Mind Doctor MAX PEMBERTON: Mixed-sex wards are dangerous
Mixed-sex hospital wards are not just undignified — they’re dangerous: Mind Doctor MAX PEMBERTON asks why after 12 years there are still thousands of breaches of NHS rules every month
- Research shows that individuals are at significantly increased risk of violence if they are cared for on a mixed ward
- READ MORE: Number of NHS patients placed on to mixed-sex wards reaches all-time high of nearly 5,000 – despite Government promising to end the scandal over a decade ago
Breaches of the rule barring men and women from being treated on the same ward in NHS facilities have more than trebled since the pandemic.
In the six months to March (the most recent figures available) there were a staggering 25,000 breaches of the rules.
I — and many readers — have strong feelings about this. It’s important to note that this isn’t related to trans people on wards.
Annex B of the guidelines allows trans people to be admitted to the ward of their preferred gender, and while this has caused some controversy, it’s not considered a breach when it happens.
No, the data is solely related to actual breaches of the rules, when people are admitted to wards expressly intended for the opposite sex.
Breaches of the rule barring men and women from being treated on the same ward in NHS facilities have more than trebled since the pandemic
The horror of mixed-sex wards became clear to me when working in a very busy hospital that had adopted mixed-sex wards to relieve pressure on beds.
I had been called because a nurse had heard a commotion in one of the bays and, when they investigated, had found a woman lying on the floor, and a strange man asleep, oblivious, in her bed.
The story that unfolded made me convinced that mixed-sex wards were not just an indignity but a serious safety issue.
A confused man in his late 60s had got up to use the lavatory and, when he returned, got into bed with the woman opposite. She was nearly 90 and, at under 5 ft and crippled with osteoporosis, was dwarfed by his nearly 6 ft frame.
She had woken and screamed, at which point he lifted her up and threw her out of bed.
We weren’t quite sure how it had happened, but she was so slight and he had clearly used such force that in the fracas as she fell to the floor she had got her arm stuck in the rail on the side of the bed and dislocated her shoulder. She had also fractured her hip and pelvis.
She had operations to repair the damage, but was left unable to walk again.
Although this happened more than ten years ago while I was a junior doctor, the truly shocking thing is that, as the data shows, the situation has barely improved — and may even be worse.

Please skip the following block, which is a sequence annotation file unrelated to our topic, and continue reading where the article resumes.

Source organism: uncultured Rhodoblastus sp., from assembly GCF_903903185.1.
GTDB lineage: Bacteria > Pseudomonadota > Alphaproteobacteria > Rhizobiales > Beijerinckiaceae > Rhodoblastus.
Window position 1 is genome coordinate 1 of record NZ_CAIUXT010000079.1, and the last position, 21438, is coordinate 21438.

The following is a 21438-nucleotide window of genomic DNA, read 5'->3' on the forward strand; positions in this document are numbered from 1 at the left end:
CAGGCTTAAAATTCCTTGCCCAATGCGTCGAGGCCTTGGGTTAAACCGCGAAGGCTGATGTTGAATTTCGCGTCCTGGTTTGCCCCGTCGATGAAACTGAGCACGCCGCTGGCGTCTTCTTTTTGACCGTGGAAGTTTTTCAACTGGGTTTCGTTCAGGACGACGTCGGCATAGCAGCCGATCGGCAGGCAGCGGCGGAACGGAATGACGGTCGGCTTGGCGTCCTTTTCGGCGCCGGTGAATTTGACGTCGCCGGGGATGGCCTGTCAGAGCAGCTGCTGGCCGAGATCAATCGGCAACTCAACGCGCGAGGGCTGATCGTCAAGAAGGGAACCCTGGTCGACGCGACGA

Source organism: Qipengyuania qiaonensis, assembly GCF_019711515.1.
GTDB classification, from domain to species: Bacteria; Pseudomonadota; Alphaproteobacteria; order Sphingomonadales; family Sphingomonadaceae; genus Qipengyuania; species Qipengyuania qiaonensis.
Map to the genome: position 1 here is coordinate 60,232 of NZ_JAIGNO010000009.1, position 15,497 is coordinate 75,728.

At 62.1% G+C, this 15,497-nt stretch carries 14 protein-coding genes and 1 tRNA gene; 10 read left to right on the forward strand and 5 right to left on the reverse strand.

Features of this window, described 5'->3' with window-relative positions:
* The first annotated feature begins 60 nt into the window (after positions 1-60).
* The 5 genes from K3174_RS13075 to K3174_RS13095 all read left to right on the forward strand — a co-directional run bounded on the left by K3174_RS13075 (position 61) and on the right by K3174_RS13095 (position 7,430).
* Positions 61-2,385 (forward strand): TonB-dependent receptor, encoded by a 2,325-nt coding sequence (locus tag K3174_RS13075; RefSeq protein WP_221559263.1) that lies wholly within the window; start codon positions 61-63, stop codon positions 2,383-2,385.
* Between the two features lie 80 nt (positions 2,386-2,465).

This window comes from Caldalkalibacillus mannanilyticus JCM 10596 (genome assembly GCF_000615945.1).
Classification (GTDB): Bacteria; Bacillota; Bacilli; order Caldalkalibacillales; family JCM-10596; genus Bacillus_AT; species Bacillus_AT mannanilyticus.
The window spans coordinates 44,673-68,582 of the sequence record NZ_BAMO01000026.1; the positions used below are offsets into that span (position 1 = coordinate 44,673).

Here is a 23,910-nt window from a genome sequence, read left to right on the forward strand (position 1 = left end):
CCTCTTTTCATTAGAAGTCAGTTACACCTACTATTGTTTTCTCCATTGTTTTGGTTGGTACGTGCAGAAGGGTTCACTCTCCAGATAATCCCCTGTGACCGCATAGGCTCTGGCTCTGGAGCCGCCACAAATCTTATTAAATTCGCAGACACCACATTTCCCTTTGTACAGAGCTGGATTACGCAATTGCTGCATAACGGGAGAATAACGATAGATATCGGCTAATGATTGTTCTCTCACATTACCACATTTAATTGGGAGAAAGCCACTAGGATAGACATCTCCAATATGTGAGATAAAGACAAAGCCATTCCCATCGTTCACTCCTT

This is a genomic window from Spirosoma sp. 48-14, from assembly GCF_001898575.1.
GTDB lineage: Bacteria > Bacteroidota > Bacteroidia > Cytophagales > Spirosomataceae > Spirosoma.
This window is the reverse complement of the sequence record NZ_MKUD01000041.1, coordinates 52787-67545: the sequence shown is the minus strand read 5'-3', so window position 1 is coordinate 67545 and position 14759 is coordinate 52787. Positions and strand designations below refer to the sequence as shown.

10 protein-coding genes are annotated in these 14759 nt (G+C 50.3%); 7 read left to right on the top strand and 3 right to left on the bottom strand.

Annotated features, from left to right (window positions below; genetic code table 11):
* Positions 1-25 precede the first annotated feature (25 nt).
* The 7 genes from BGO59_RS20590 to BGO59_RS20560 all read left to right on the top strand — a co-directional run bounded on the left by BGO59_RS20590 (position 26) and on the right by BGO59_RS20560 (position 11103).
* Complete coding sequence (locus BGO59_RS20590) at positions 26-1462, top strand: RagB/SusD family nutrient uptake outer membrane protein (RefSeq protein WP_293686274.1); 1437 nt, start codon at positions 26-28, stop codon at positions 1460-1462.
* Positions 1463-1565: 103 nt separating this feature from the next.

Dr Max Pemberton has strong feelings about the breaches, which put very vulnerable people in dangerous situations
This is an extreme, horrendous example of how things can go wrong on a mixed-sex ward. Yet it is far from an isolated incident.
Research shows that individuals are at significantly increased risk of violence if they are cared for on a mixed ward. In 2009, Channel 4 discovered that almost two-thirds of sexual assaults by patients occurred in mixed-sex wards.
The Health Service Journal reported last year that at least 1,019 sexual assaults were reported by female (and male) patients on mixed-sex mental health wards between April 2017 and October 2019.
It’s not just the increased risk to physical safety that’s important. Mixed-sex wards are dehumanising and degrading.
The Mail has rightly long campaigned against them because many, many people find it embarrassing and undignified being cared for in this sort of environment.
This is especially relevant for the older generation and is a particular problem for those who are bed-bound or have impaired mobility because they are unable even to use a bathroom for privacy.
Being unwell is unpleasant enough — there’s no need for us to make it unbearable.
I remember one patient telling me how upsetting she found being on a mixed-sex ward. ‘It is difficult here, doctor,’ she said apologetically. ‘The only man who has ever seen me naked is my husband.’
Research shows that individuals are at significantly increased risk of violence if they are cared for on a mixed ward
It should have been the hospital who were apologising to her.